If the safety data sheets weren't so intentionally vague, with a wide weight percent range that gives basic composition without revealing proprietary composition, or if you were getting all of your chromium from a pure industrial sack of Chromium sulfate, you could skip the lab testing entirely and build a method yourself.

Now, if you're talking about trying to find Tri CONTAMINATION levels in a hex bath, yeah... you're gonna want to send those samples out to a lab to be speciated. There's an EXTREMELY crude bath life test method given for Iridite 14-2 (a hexavalent conversion product) that involves carefully raising the pH of a bath sample to flocc the tri, and measuring the volume of the precipitate in the bottom of a graduated cylinder, because hex stays in solution while tri falls out, but when I say CRUDE... it's bad... in order to even apply something like this to your situation, and get REALLY gross approximation numbers, you'd need to build up months of data side by side with outside lab testing, and know if there is other significant metal contamination.

If you can find your peak absorbance for contaminant-level Tri, and are confident that nothing else in the bath would mask it (give a false-high reading due to absorbance at the same wavelength), go back to paragraph 2 and make sure your initial matrix you set up for calibration includes all components of the bath, at target concentrations, varying the amount of chromium from a trivalent source.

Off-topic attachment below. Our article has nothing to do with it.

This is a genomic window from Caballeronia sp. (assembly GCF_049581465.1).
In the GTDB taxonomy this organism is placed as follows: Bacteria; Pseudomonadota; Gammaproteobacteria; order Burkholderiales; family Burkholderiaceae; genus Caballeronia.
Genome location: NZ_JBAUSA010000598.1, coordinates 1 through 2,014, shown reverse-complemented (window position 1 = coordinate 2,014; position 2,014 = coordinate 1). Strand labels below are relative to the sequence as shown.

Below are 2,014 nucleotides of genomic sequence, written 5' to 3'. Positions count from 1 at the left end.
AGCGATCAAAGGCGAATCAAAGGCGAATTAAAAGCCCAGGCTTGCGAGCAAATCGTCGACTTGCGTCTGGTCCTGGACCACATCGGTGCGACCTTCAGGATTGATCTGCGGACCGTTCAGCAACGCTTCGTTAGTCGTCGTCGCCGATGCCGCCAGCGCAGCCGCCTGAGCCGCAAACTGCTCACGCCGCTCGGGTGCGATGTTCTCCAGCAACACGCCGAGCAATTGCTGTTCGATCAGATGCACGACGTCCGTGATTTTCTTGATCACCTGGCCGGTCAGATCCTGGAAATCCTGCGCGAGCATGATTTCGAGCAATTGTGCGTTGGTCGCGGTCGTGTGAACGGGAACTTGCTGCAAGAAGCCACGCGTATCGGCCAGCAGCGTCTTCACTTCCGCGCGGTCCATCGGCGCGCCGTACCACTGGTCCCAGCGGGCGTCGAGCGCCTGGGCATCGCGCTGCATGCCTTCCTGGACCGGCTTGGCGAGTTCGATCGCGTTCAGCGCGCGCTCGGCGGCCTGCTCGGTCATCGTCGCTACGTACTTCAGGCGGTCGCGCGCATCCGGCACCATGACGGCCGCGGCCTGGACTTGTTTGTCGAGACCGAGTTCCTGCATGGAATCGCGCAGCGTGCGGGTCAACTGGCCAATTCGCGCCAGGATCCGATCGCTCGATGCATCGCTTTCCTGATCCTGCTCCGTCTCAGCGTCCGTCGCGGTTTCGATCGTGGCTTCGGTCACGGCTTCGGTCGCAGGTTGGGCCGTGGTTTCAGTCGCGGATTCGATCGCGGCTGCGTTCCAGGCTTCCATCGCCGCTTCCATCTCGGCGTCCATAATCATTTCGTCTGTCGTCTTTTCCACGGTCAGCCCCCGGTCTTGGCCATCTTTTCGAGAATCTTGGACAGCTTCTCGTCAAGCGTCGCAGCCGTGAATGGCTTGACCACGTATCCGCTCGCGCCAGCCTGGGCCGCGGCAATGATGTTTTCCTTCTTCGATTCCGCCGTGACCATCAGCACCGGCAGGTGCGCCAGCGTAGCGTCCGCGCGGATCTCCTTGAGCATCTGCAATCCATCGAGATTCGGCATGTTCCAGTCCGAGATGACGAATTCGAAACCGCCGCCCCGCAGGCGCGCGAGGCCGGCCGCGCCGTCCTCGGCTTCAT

Titration for trivalent chromium, particularly in the presence of hex, is difficult and wildly inaccurate.

Good luck!

Rachel Mackintosh
Plating Solutions Control Specialist /
Industrial Waste Water Treatment - Brattleboro, Vermont

February 24, 2021

thumbs up sign Thank you Rachel! I am testing our chromium plating bath for trivalent contamination. I have arranged to send a sample out to a reference lab so I can determine what the bath value is now and so I can try match it with this procedure. Our plating line personnel want to be able to check the bath periodically for trivalent contamination but want an actual reportable value, hence the spectrophotometric method that I am pursuing. I have explained below what I have come up with as far as the prep of my calibration standards and bath sample. I would sure appreciate some input!